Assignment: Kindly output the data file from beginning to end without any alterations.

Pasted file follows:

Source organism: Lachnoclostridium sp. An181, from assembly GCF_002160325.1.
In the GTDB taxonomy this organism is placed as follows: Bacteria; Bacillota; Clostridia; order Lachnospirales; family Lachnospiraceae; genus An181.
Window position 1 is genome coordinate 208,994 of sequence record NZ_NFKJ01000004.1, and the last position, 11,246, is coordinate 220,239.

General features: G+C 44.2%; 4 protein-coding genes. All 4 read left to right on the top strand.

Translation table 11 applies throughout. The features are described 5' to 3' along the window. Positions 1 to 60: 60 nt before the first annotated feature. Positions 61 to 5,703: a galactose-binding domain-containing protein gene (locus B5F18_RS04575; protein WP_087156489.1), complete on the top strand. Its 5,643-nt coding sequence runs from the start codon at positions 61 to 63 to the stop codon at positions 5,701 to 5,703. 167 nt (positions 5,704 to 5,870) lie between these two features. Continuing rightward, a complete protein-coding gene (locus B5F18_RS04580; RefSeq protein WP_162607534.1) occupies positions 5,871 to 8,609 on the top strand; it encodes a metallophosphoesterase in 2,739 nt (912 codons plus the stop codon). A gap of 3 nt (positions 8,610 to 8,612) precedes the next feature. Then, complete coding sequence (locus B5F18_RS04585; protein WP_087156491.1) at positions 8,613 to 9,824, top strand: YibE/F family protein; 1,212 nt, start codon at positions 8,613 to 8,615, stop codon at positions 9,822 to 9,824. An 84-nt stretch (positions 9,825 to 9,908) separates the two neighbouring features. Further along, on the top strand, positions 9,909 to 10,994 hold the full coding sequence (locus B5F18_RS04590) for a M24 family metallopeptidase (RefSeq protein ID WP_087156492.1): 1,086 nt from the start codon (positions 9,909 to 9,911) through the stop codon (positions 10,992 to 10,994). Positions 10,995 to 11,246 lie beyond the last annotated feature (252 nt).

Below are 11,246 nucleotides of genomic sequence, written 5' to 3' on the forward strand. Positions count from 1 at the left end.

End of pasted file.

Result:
Source organism: Lachnoclostridium sp. An181, from assembly GCF_002160325.1.
In the GTDB taxonomy this organism is placed as follows: Bacteria; Bacillota; Clostridia; order Lachnospirales; family Lachnospiraceae; genus An181.
Window position 1 is genome coordinate 208,994 of sequence record NZ_NFKJ01000004.1, and the last position, 11,246, is coordinate 220,239.

General features: G+C 44.2%; 4 protein-coding genes. All 4 read left to right on the top strand.

Translation table 11 applies throughout. The features are described 5' to 3' along the window. Positions 1 to 60: 60 nt before the first annotated feature. Positions 61 to 5,703: a galactose-binding domain-containing protein gene (locus B5F18_RS04575; protein WP_087156489.1), complete on the top strand. Its 5,643-nt coding sequence runs from the start codon at positions 61 to 63 to the stop codon at positions 5,701 to 5,703. 167 nt (positions 5,704 to 5,870) lie between these two features. Continuing rightward, a complete protein-coding gene (locus B5F18_RS04580; RefSeq protein WP_162607534.1) occupies positions 5,871 to 8,609 on the top strand; it encodes a metallophosphoesterase in 2,739 nt (912 codons plus the stop codon). A gap of 3 nt (positions 8,610 to 8,612) precedes the next feature. Then, complete coding sequence (locus B5F18_RS04585; protein WP_087156491.1) at positions 8,613 to 9,824, top strand: YibE/F family protein; 1,212 nt, start codon at positions 8,613 to 8,615, stop codon at positions 9,822 to 9,824. An 84-nt stretch (positions 9,825 to 9,908) separates the two neighbouring features. Further along, on the top strand, positions 9,909 to 10,994 hold the full coding sequence (locus B5F18_RS04590) for a M24 family metallopeptidase (RefSeq protein ID WP_087156492.1): 1,086 nt from the start codon (positions 9,909 to 9,911) through the stop codon (positions 10,992 to 10,994). Positions 10,995 to 11,246 lie beyond the last annotated feature (252 nt).

Below are 11,246 nucleotides of genomic sequence, written 5' to 3' on the forward strand. Positions count from 1 at the left end.